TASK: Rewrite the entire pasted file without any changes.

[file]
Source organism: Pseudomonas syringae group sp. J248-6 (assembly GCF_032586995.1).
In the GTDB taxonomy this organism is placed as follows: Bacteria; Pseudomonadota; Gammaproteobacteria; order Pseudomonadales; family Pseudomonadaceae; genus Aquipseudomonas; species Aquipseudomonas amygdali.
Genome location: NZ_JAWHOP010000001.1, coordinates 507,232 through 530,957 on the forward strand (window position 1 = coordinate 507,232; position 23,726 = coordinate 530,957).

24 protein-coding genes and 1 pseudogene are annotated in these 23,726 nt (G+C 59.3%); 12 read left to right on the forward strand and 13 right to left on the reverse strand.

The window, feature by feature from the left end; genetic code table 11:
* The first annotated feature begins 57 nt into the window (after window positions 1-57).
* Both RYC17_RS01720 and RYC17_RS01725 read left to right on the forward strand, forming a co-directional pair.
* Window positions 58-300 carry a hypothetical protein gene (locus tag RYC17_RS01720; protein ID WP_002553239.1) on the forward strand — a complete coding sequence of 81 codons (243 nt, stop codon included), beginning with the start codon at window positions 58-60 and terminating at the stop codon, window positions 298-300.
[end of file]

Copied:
Source organism: Pseudomonas syringae group sp. J248-6 (assembly GCF_032586995.1).
In the GTDB taxonomy this organism is placed as follows: Bacteria; Pseudomonadota; Gammaproteobacteria; order Pseudomonadales; family Pseudomonadaceae; genus Aquipseudomonas; species Aquipseudomonas amygdali.
Genome location: NZ_JAWHOP010000001.1, coordinates 507,232 through 530,957 on the forward strand (window position 1 = coordinate 507,232; position 23,726 = coordinate 530,957).

24 protein-coding genes and 1 pseudogene are annotated in these 23,726 nt (G+C 59.3%); 12 read left to right on the forward strand and 13 right to left on the reverse strand.

The window, feature by feature from the left end; genetic code table 11:
* The first annotated feature begins 57 nt into the window (after window positions 1-57).
* Both RYC17_RS01720 and RYC17_RS01725 read left to right on the forward strand, forming a co-directional pair.
* Window positions 58-300 carry a hypothetical protein gene (locus tag RYC17_RS01720; protein ID WP_002553239.1) on the forward strand — a complete coding sequence of 81 codons (243 nt, stop codon included), beginning with the start codon at window positions 58-60 and terminating at the stop codon, window positions 298-300.